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    Original Essays | July 14, 2015

    Joshua Mohr: IMG Your Imagination, Your Fingerprint

    When I was in grad school, a teacher told our workshop that if a published novel is 300 pages, the writer had to generate 1,200 along the way. I... Continue »
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      All This Life

      Joshua Mohr 9781593766030

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1 Burnside Literature- A to Z

The Heart Broke in


The Heart Broke in Cover







The story doing the rounds at Ritchie Shepherds production company was accurate when it appeared inside the staffs heads, when they hardly sensed it, let alone spoke it. It was like a faint stink, clear enough to notice, too trivial to mention. All through Teen Makeovers autumn and spring seasons, when they clustered around Ritchie, asking him questions they already knew the answers to, cadging compliments and begging him to give their enemies a telling-off, they watched him. They saw he wasnt as funny as before. Was he keeping his jokes for someone else? He moved in a weird way now, they thought. He walked with an awkward bounce, too eager, as if he reckoned something had given him extra energy, or made him younger.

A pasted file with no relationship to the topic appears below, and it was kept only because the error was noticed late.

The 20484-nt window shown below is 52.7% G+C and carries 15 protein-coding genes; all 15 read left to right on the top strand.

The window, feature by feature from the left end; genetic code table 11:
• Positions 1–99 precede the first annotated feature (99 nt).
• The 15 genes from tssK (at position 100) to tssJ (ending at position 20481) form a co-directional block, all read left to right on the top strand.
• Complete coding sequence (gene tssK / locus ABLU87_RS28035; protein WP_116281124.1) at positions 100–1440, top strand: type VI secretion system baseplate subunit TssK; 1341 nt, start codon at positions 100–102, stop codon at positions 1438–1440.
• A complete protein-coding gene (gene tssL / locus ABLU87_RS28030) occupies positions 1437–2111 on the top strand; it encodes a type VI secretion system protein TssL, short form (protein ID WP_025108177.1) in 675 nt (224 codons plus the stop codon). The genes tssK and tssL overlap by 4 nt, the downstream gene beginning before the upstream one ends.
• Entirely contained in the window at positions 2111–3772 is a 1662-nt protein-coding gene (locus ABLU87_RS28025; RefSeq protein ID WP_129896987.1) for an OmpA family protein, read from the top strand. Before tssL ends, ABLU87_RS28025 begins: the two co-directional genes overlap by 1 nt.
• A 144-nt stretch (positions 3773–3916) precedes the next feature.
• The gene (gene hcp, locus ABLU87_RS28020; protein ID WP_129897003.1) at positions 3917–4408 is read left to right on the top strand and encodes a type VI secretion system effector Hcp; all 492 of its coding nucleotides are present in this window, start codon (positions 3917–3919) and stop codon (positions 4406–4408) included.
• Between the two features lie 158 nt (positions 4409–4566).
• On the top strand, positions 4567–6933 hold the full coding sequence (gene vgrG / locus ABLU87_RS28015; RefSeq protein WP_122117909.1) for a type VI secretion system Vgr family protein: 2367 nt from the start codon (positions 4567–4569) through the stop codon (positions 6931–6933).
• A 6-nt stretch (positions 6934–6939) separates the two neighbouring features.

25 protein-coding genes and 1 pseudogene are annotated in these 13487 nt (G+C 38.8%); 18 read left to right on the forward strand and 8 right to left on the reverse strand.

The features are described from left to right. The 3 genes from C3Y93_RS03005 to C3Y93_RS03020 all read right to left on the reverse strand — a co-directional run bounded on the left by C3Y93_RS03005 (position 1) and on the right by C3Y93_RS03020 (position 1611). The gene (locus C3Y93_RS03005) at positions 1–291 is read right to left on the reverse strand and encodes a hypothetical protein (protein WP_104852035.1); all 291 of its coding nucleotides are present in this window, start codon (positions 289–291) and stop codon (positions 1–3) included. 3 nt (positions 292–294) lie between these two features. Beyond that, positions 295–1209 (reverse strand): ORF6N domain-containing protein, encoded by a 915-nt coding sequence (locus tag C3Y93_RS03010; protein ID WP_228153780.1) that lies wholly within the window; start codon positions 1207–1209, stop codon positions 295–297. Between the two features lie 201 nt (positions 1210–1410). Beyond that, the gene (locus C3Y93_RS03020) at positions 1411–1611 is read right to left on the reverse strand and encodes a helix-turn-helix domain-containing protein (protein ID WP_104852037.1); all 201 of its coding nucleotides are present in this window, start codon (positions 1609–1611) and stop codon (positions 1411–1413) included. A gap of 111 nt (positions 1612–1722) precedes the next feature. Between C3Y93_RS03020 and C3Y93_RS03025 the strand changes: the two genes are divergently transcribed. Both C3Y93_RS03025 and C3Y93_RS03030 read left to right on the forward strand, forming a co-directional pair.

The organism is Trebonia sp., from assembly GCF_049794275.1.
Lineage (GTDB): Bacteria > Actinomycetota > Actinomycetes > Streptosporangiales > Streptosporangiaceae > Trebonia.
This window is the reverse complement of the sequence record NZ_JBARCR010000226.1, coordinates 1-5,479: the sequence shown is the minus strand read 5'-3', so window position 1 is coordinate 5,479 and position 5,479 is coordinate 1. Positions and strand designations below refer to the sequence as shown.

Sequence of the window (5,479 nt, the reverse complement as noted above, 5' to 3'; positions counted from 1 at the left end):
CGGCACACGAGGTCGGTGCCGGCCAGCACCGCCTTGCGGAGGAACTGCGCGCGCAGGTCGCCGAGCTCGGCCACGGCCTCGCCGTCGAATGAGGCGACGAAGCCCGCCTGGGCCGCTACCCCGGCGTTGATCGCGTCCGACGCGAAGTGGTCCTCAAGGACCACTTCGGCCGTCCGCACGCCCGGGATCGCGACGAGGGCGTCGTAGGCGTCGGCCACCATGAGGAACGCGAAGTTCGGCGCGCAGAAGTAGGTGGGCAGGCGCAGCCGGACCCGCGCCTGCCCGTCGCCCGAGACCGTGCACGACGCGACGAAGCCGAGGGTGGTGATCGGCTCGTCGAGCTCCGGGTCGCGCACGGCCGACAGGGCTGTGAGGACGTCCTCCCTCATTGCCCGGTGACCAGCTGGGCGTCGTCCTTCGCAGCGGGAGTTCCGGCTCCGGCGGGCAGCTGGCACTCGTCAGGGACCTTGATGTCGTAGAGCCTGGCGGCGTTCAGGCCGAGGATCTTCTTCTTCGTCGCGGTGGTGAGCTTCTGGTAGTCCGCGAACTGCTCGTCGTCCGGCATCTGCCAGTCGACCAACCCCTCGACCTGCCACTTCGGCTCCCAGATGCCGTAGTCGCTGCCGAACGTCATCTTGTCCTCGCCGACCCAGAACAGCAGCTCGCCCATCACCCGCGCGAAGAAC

As long as the rumor was unspoken, the hearts of the staff ached. The rumor was this: that after a long peace Ritchie was, once again, cheating on his wife, Karin, this time with an underage girl. They felt sorry for Ritchies family, but what if the damage went further, to the men and women on the company payroll? They sensed a personal threat. Scandal spread from the first carrier. Everybody liked Ritchie, but they were confident that he was selfish enough to infect them all. The production company offices were intoxicated by nervousness and suspicion. When twin fourteen-year-old girls showed up one day without an accompanying parent and asked for Ritchie, his PA, Paula, got up too suddenly from behind her desk, caught the trailing edge of a printed e-mail with her thigh, and upended a cup of coffee across her skirt. The chief lighting technician wrote off a fresnel worth two thousand pounds. He dropped it from the bridge when he saw Ritchie smile and touch the elbow of a lanky year ten in a short dress. “She had womanly curves earlier than most” is what the gaffer would have said in his defense, if he hadnt been afraid to hex them all, and he only yelled “Butterfingers!” while the people down below were jumping clear of chips of lens skittering across the floor. When the script editor saw Ritchie talking to a group of pert-bottomed schoolgirls in leotards she strode over and interrupted him in mid-sentence. She realized, as soon as she did it, that she was making a fool of herself. The girls teachers were there. The ache of fear in her heart had made her do it.